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Pecos County, Texas

Map by Joseph E. Forks
Text by Troy Hibbitts

click to enlarge

Physical Geography

Pecos County is a large county lying on the southern edge of the Permian Basin, the western edge of the Stockton Plateau, and the northern edge of the Trans-Pecos Mountains. The county is composed of 4,740 square miles. Much of Pecos County is composed of Cretaceous Limestones, with areas in the north of the county composed of Quaternary sands and gravels. The Glass Mountains in the southern portion of the county are made up of Permian and Pennsylvanian Limestones.


Pecos County receives an average of 12.2 inches of rain annually, making it a semi-desert or desert grassland. The Glass Mountains in the southern portion of the county receive slightly higher amounts of rain. Vegetation throughout the county is predominantly grass, cacti, and creosote. Areas in the southern portion of the county also support larger shrubs such as juniper and shrub oaks.Additionally, in the higher elevations of the Glass Mountains, Pinyon Pines and larger oaks can be found.


Pecos County has an estimated population of 14,900 people, most of whom live in Ft. Stockton (the county seat). Other significant towns include: Iraan, Bakersfield, Coyanosa, Imperial, and Girvin.

Popular L. alterna Localities

US 285, 14-30 miles North of Sanderson (Terrell Co)
Supports scattered road cuts, which produce a small number of gray-banded kings each year. Collecting here is very difficult, as the hills are relatively low and unfractured, resulting in a low population density of kingsnakes. Rock formations are of Cretaceous Limestones.


Iraan, US Hwy 190, FM 305, and various county roads
This area produces a small number of kingsnakes each year; however, most are collected by locals and oil field workers and permission is required to collect in many of these areas. Road cuts west of Iraan on US Hwy 190 and the single road cut on FM 305 are capable of producing kingsnakes. This area is made up of Cretaceous Limestones.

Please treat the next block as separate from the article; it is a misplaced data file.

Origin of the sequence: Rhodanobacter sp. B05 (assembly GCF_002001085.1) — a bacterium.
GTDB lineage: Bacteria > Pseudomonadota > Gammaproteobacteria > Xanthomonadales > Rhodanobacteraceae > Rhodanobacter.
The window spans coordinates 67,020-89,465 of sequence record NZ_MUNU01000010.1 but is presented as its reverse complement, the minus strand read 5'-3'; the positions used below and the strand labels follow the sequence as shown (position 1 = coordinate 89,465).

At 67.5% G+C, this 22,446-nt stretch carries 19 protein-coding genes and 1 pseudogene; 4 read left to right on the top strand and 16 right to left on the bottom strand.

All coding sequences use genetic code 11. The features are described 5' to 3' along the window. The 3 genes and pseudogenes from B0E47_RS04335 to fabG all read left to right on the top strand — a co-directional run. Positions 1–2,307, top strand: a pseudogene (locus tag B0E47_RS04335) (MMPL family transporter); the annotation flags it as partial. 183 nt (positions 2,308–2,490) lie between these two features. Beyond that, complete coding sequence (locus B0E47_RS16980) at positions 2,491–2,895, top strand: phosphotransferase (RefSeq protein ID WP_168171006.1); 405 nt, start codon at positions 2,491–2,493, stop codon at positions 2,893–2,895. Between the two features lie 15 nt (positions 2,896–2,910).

US 90, 13 mi West of Sanderson
One tall roadcut exists here that is made of Cretaceous Limestone.Gray-banded kingsnakes are known from this cut.


FM 2886, S of Bakersfield.
Several roadcuts of Cretaceous Limestones are present along this road, that seem likely to support populations of gray-banded kingsnakes; currently only one known specimen from this road.


Other Possible Locations

US 385, Glass Mountains, 17-23 mi NE of Marathon (Brewster Co).
Scattered small roadcuts are present here. The area is at relatively high elevation and the cuts are relatively unfractured. The rocks present here are mostly Permian Limestones. Very few gray-banded kingsnakes have ever been collected here; probably fewer than a half-dozen.

  • 800.jpg - Damon Salceies & Craig Trumbower

US 67, SW of Ft. Stockton.
While this road passes through mostly gravel and sand deposits which are not habitat for gray-banded kingsnakes, there are several roadcuts which could produce alterna.

I-10, between Bakersfield and US 190.
Numerous roadcuts along the interstate are likely to support populations of alterna. However, collecting along the interstate is problematic at best; the only safe way of collecting here would be to park and walk along the extensive highway right of way.

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